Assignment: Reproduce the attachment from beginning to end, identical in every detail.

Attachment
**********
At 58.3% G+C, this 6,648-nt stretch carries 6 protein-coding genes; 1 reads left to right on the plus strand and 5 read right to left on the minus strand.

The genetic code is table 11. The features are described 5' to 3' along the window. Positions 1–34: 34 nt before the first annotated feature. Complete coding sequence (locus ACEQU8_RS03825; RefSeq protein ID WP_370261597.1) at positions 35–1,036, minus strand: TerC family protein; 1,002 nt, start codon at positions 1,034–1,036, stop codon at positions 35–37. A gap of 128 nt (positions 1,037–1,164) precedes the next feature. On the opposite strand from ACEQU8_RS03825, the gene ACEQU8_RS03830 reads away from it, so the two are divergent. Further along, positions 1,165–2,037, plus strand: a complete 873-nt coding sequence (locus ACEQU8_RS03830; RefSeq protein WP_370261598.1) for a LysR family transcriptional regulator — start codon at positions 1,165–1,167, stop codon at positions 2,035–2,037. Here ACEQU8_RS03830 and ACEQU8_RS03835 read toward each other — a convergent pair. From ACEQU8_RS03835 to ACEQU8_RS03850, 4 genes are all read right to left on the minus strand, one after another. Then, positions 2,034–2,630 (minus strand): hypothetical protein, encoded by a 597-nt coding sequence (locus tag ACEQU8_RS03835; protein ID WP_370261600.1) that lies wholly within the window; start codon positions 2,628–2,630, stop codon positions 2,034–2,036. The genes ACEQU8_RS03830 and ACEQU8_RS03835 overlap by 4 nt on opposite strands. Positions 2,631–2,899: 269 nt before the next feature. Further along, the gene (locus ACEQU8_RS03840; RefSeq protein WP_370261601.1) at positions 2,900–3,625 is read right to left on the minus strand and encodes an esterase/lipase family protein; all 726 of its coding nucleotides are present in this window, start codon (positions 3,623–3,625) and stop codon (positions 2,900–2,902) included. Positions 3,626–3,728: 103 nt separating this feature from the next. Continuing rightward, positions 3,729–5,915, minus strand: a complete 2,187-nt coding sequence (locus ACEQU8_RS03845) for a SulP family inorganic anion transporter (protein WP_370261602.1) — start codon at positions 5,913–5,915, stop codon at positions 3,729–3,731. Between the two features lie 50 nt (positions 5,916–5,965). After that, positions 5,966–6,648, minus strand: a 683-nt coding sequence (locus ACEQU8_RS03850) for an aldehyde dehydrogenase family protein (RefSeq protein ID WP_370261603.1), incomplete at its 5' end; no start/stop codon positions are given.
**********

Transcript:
At 58.3% G+C, this 6,648-nt stretch carries 6 protein-coding genes; 1 reads left to right on the plus strand and 5 read right to left on the minus strand.

The genetic code is table 11. The features are described 5' to 3' along the window. Positions 1–34: 34 nt before the first annotated feature. Complete coding sequence (locus ACEQU8_RS03825; RefSeq protein ID WP_370261597.1) at positions 35–1,036, minus strand: TerC family protein; 1,002 nt, start codon at positions 1,034–1,036, stop codon at positions 35–37. A gap of 128 nt (positions 1,037–1,164) precedes the next feature. On the opposite strand from ACEQU8_RS03825, the gene ACEQU8_RS03830 reads away from it, so the two are divergent. Further along, positions 1,165–2,037, plus strand: a complete 873-nt coding sequence (locus ACEQU8_RS03830; RefSeq protein WP_370261598.1) for a LysR family transcriptional regulator — start codon at positions 1,165–1,167, stop codon at positions 2,035–2,037. Here ACEQU8_RS03830 and ACEQU8_RS03835 read toward each other — a convergent pair. From ACEQU8_RS03835 to ACEQU8_RS03850, 4 genes are all read right to left on the minus strand, one after another. Then, positions 2,034–2,630 (minus strand): hypothetical protein, encoded by a 597-nt coding sequence (locus tag ACEQU8_RS03835; protein ID WP_370261600.1) that lies wholly within the window; start codon positions 2,628–2,630, stop codon positions 2,034–2,036. The genes ACEQU8_RS03830 and ACEQU8_RS03835 overlap by 4 nt on opposite strands. Positions 2,631–2,899: 269 nt before the next feature. Further along, the gene (locus ACEQU8_RS03840; RefSeq protein WP_370261601.1) at positions 2,900–3,625 is read right to left on the minus strand and encodes an esterase/lipase family protein; all 726 of its coding nucleotides are present in this window, start codon (positions 3,623–3,625) and stop codon (positions 2,900–2,902) included. Positions 3,626–3,728: 103 nt separating this feature from the next. Continuing rightward, positions 3,729–5,915, minus strand: a complete 2,187-nt coding sequence (locus ACEQU8_RS03845) for a SulP family inorganic anion transporter (protein WP_370261602.1) — start codon at positions 5,913–5,915, stop codon at positions 3,729–3,731. Between the two features lie 50 nt (positions 5,916–5,965). After that, positions 5,966–6,648, minus strand: a 683-nt coding sequence (locus ACEQU8_RS03850) for an aldehyde dehydrogenase family protein (RefSeq protein ID WP_370261603.1), incomplete at its 5' end; no start/stop codon positions are given.